March 5, 2014
Recently Forbes Magazine ran an article suggesting that the diagnosis of dyslexia really doesn’t matter. (http://www.forbes.com/sites/nickmorrison/2014/02/27/dyslexia-is-a-meaningless-label-and-should-be-ditched/)
In an ideal world, every struggling reader would receive the intervention(s) needed to unlock the code. In reality, almost 40% of fourth grade readers in the United States do not read at a basic reading level. They have great difficulty decoding the printed word from the page. Over 60% of them do do read proficiently, with good comprehension. 90% of these struggling readers are not dyslexic; their neurological circuits are not miswired. They are instructional casualties. They have not been taught to read.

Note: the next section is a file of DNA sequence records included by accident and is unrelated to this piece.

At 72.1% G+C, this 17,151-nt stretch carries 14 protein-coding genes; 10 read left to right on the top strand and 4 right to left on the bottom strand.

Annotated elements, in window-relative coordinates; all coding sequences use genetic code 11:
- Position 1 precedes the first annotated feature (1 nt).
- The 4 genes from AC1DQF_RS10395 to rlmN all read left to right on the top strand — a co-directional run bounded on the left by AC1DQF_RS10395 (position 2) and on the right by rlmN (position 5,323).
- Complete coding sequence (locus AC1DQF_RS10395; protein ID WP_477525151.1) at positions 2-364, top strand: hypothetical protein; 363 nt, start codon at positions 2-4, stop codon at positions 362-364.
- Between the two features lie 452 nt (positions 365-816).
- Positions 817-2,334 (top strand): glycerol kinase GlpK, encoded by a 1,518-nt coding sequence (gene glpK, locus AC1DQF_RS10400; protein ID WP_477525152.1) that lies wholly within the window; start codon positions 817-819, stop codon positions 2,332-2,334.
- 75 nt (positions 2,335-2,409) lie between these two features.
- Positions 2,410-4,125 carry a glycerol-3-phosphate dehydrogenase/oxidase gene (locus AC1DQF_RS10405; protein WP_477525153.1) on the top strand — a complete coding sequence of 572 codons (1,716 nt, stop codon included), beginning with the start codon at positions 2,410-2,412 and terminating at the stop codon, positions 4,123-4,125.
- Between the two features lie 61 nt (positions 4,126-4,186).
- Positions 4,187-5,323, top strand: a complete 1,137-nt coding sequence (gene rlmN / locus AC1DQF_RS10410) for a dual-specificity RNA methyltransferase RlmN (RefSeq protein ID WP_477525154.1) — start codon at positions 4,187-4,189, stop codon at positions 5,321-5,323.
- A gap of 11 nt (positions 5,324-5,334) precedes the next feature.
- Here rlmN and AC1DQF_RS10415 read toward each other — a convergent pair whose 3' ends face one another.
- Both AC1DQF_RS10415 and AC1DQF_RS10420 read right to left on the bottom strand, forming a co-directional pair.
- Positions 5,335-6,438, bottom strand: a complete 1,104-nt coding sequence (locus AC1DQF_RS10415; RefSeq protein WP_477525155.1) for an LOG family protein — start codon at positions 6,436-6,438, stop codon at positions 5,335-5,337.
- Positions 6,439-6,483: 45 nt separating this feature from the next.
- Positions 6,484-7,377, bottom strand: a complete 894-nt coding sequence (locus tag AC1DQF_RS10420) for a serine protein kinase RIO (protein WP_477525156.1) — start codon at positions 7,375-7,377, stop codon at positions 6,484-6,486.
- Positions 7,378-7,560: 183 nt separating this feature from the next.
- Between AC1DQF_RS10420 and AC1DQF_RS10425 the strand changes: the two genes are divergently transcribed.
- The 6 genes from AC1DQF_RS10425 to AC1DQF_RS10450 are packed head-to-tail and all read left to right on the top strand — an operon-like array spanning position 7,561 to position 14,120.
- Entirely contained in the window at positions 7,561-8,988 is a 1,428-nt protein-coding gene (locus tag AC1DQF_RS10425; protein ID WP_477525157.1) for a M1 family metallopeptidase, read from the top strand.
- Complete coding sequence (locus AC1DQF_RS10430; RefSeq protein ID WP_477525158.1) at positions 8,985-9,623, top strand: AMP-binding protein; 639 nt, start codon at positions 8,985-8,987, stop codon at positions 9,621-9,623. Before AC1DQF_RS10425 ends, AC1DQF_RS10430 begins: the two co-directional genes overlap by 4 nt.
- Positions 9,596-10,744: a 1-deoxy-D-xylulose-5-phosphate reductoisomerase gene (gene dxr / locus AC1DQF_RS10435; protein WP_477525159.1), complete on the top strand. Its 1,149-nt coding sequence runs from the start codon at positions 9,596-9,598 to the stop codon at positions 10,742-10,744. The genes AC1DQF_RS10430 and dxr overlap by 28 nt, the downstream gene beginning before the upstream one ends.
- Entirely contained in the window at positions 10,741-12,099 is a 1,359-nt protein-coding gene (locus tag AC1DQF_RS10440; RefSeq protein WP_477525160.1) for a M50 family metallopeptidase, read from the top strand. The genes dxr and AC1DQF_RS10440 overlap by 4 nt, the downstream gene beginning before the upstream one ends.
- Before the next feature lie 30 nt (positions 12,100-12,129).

Dyslexia is an important diagnosis for two reasons. First, it can be a springboard to appropriate services. This should be reason enough for a diagnosis. Second, it can help parents and children understand why reading is difficult. It has nothing to do with raw intelligence; it has everything to do with how the brain is wired.
Equally important and often swept under the rug, what about our instructional casualties? Don’t schools have a moral obligation to be addressing this travesty?
As Louisa Moats, a renowned reading expert, said, “Teaching reading is rocket science.” We now know the formula. It is the responsibility of higher education and school administrators to be sure our nation’s teachers are equipped with that information and know how to apply it in the classroom. Our children, our nation’s most precious resource, deserve to be taught properly.